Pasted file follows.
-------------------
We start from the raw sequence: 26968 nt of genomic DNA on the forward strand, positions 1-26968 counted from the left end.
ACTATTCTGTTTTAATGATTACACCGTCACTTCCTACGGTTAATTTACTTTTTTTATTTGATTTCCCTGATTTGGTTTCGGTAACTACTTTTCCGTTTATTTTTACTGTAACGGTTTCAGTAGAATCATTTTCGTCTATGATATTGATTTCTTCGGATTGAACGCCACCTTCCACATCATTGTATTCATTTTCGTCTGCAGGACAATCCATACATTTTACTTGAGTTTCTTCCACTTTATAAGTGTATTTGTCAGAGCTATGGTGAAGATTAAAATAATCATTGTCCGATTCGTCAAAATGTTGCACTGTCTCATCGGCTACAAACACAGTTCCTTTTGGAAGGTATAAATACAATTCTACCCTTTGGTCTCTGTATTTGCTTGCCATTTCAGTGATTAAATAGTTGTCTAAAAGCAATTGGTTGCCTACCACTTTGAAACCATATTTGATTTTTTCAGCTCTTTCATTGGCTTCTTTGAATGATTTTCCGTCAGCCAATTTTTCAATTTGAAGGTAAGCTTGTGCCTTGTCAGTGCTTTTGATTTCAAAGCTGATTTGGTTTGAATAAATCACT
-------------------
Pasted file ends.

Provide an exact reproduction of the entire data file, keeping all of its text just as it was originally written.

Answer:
We start from the raw sequence: 26968 nt of genomic DNA on the forward strand, positions 1-26968 counted from the left end.
ACTATTCTGTTTTAATGATTACACCGTCACTTCCTACGGTTAATTTACTTTTTTTATTTGATTTCCCTGATTTGGTTTCGGTAACTACTTTTCCGTTTATTTTTACTGTAACGGTTTCAGTAGAATCATTTTCGTCTATGATATTGATTTCTTCGGATTGAACGCCACCTTCCACATCATTGTATTCATTTTCGTCTGCAGGACAATCCATACATTTTACTTGAGTTTCTTCCACTTTATAAGTGTATTTGTCAGAGCTATGGTGAAGATTAAAATAATCATTGTCCGATTCGTCAAAATGTTGCACTGTCTCATCGGCTACAAACACAGTTCCTTTTGGAAGGTATAAATACAATTCTACCCTTTGGTCTCTGTATTTGCTTGCCATTTCAGTGATTAAATAGTTGTCTAAAAGCAATTGGTTGCCTACCACTTTGAAACCATATTTGATTTTTTCAGCTCTTTCATTGGCTTCTTTGAATGATTTTCCGTCAGCCAATTTTTCAATTTGAAGGTAAGCTTGTGCCTTGTCAGTGCTTTTGATTTCAAAGCTGATTTGGTTTGAATAAATCACT